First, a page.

• This still means, I need to look up the radius and the mass of the earth. Then I could google the height of the ISS as well. Aug 25 at 11:42
• @Inselino Radius and mass of the earth are values that are generally considered as known/given values when studying mechanics etc. I do not think it is the same thing as just looking up the answer. You have mentioned elsewhere about how it is in Germany, but where i come from, those were known values that could be used in calculations as and when required
– user312165
Aug 25 at 12:55
• But this is 9th grade in school not studying mechanics. Aug 25 at 13:52

Kepler's third law relates the period of an orbit to its radius, using only constants like $$G$$ and the mass of the body about which the object is rotating (here: the Earth). This will directly give you the result with information that is readily available. You are correct that, if you wanted to solve that without the mass of the Earth, you could use another set of equations with the same proportionality constant, such as those from the moon.

Then, once you have radius and orbital period, speed should be straightforward to calculate by using the relationship between the radius and circumference of an orbit.

• I wanted to know if I can solve it without using google. Mass of the earth is not provided in the question. Aug 24 at 19:47
• It's probably something that the text the question comes from assumes can be looked up. Often that's in a table at the front or back of an intro physics book. Aug 24 at 20:02
• There's always a missing variable that is easy to look up: radius of the earth, mass of the earth, etc Aug 24 at 22:32
• Yeah but in this case, I could look up the height of the ISS as well. But I found the answer to the question online, the teacher missed out on some information. Aug 25 at 11:42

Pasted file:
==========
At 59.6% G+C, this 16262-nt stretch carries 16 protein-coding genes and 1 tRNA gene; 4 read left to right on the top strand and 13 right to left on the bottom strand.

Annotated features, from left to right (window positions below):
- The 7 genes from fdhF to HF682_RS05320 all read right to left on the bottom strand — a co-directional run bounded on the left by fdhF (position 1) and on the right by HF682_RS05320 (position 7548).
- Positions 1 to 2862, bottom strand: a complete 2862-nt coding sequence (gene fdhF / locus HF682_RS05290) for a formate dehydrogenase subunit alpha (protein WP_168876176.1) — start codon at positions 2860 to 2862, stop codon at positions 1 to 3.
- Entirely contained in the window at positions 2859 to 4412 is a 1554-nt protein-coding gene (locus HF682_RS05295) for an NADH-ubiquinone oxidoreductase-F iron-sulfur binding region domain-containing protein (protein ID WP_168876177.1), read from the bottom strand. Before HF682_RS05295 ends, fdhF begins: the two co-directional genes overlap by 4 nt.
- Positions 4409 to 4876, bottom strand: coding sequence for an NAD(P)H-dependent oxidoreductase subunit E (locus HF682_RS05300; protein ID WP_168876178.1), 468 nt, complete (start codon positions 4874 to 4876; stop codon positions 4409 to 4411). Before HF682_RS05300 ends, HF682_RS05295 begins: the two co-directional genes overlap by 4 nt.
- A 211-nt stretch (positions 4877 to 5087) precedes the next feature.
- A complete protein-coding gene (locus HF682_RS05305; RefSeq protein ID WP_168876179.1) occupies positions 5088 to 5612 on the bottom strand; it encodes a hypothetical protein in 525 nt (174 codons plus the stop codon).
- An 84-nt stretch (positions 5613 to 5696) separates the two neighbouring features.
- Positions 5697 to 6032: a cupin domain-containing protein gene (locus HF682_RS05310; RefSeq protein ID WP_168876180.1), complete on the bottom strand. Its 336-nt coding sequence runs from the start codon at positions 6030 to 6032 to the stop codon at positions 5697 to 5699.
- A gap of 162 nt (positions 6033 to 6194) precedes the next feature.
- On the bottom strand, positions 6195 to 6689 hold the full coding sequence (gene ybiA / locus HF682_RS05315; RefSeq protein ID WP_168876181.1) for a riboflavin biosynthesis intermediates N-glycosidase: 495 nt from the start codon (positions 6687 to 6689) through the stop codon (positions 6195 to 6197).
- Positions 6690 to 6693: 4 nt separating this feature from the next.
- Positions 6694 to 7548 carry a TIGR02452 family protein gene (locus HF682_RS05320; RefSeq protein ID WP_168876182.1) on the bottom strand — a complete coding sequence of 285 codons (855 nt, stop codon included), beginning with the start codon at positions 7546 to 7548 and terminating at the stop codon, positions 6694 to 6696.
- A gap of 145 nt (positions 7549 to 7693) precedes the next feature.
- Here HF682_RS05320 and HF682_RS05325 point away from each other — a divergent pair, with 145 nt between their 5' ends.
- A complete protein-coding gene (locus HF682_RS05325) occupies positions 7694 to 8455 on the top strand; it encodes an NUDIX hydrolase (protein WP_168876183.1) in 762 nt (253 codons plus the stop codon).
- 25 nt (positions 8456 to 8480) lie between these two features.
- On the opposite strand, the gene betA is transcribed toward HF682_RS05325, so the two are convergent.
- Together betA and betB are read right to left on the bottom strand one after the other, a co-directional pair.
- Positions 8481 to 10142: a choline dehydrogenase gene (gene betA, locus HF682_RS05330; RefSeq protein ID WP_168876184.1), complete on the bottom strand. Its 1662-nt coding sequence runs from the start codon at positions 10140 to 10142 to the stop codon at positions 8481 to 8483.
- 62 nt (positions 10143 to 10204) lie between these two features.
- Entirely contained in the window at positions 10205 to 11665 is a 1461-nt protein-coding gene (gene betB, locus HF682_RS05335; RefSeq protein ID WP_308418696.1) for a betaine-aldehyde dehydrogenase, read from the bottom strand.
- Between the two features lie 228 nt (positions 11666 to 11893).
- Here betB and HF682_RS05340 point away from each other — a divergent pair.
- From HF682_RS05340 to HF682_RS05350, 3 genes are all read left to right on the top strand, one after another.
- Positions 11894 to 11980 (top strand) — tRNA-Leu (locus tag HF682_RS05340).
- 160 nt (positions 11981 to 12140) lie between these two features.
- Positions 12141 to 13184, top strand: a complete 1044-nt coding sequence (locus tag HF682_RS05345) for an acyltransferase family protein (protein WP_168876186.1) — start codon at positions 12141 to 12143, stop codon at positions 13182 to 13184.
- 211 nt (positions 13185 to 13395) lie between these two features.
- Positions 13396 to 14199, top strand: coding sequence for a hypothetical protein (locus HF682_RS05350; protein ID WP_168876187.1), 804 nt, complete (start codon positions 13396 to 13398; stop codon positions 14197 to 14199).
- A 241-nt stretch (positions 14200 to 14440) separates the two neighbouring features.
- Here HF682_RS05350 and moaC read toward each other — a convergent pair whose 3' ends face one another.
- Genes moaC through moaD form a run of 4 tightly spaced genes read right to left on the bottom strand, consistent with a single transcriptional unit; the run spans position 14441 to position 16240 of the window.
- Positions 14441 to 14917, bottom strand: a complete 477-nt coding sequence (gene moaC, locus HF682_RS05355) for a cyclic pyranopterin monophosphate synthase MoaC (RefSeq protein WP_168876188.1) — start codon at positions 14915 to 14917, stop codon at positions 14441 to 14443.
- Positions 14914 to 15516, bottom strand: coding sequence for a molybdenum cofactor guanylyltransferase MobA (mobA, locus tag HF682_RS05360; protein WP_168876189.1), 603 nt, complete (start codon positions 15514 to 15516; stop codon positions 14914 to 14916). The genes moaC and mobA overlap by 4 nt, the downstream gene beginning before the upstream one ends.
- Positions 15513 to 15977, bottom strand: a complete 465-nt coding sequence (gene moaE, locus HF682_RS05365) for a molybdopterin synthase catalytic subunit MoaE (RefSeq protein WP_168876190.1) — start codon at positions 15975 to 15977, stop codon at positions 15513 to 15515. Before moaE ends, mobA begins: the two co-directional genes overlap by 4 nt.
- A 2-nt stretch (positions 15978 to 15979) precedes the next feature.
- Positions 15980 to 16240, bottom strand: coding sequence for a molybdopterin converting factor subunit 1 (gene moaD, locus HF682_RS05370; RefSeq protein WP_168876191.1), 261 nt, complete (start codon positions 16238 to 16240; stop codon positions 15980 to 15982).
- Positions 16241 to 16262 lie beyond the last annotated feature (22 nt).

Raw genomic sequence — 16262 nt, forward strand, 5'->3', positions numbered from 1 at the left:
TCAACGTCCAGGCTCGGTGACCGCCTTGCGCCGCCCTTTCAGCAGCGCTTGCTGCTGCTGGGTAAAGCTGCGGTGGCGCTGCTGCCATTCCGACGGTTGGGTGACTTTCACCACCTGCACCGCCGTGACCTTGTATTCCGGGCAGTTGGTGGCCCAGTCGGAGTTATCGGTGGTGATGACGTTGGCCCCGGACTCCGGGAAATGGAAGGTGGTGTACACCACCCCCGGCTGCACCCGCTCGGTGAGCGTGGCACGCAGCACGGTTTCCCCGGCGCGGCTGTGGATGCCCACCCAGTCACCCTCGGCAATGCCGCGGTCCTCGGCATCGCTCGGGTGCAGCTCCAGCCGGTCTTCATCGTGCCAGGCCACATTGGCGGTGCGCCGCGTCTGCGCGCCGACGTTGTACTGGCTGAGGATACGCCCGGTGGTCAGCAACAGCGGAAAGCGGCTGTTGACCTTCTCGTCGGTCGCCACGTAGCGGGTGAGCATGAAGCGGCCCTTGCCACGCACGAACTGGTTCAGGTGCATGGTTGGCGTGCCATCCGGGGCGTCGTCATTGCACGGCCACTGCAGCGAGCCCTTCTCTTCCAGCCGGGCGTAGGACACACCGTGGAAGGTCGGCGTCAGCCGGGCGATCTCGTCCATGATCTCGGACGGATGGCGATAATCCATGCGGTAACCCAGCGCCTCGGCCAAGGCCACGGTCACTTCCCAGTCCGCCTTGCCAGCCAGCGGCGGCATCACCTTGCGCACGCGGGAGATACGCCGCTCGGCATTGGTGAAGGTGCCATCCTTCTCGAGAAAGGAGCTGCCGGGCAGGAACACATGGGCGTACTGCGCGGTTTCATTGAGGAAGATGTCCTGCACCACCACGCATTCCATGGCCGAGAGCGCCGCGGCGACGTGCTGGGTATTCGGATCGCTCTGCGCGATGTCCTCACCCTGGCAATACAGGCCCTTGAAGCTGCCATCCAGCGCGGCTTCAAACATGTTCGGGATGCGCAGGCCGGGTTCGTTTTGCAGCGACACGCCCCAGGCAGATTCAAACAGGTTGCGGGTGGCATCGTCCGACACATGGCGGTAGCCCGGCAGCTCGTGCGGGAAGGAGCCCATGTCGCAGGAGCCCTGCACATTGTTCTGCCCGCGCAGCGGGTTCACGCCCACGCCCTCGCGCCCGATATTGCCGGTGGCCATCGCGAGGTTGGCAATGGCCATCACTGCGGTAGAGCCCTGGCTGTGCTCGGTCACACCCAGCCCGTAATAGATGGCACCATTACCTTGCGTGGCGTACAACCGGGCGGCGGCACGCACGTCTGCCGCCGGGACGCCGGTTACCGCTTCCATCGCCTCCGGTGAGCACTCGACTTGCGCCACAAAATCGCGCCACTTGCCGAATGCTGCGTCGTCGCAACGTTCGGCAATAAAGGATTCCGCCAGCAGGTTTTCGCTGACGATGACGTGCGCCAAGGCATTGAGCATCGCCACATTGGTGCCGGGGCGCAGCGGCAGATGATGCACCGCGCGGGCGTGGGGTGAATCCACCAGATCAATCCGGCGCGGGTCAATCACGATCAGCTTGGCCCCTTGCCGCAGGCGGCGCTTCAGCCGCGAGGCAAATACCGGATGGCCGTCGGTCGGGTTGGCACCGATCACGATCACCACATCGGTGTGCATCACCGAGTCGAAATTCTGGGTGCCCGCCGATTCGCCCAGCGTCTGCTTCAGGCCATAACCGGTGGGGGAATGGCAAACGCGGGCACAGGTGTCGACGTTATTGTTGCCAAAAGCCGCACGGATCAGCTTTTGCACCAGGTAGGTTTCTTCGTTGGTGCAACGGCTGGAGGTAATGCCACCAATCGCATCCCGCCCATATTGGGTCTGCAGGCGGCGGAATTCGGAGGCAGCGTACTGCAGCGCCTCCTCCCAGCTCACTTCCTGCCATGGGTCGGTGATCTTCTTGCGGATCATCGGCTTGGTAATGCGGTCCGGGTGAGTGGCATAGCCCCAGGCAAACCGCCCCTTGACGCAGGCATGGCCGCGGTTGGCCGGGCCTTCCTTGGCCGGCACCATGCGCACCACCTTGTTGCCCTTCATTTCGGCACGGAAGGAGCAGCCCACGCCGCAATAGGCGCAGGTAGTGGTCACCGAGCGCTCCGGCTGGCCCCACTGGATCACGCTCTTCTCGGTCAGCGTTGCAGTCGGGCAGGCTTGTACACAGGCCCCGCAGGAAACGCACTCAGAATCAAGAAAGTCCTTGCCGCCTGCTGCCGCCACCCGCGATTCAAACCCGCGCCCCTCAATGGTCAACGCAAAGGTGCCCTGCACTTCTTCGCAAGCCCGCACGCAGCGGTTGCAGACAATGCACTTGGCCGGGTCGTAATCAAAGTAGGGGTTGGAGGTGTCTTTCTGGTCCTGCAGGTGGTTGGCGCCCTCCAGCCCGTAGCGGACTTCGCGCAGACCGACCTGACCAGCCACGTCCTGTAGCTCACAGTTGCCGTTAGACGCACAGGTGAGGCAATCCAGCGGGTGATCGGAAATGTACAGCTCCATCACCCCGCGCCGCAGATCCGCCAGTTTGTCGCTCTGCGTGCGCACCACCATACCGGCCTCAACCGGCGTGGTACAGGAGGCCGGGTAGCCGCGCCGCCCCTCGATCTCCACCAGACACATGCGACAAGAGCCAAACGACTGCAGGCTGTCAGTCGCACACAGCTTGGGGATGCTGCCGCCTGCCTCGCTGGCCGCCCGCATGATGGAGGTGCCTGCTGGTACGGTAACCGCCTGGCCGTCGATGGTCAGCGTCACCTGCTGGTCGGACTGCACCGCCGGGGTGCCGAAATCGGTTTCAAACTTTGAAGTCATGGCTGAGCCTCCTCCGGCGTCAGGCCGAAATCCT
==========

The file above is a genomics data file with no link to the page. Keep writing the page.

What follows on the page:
You know the acceleration g at the radius of the earth. you know the centipededal acceleration of ISS, you can calculate the velocity at the radius of the earth (in vacuum) then you can use Kepplers law to calculate the radius of ISS and therefor the high as diference

thanks for all the answers. As I could notice from the answers, there is NO way without getting more information like the mass of the earth or the distance earth-moon. But if you use google anyway, you could just look up the distance above ground of the ISS. So this is not the solution.

But we looked up the exact question (originaly in german) in the internet and we found out, that there is this exact question. But it originates from a sheet with a lot of questions and a lot of additional variables like the circulation time and the distance of the moon.

In this case, the teacher just copy pasted the question without the additional information provided in the original source.

• Please move this additional insight as a new section to the question. Use formatting options to structure it in a clear way as addition. Answers should only be used for actual answers. Aug 25 at 12:19
• But this is the answer. There is no way without additional information. Aug 25 at 12:31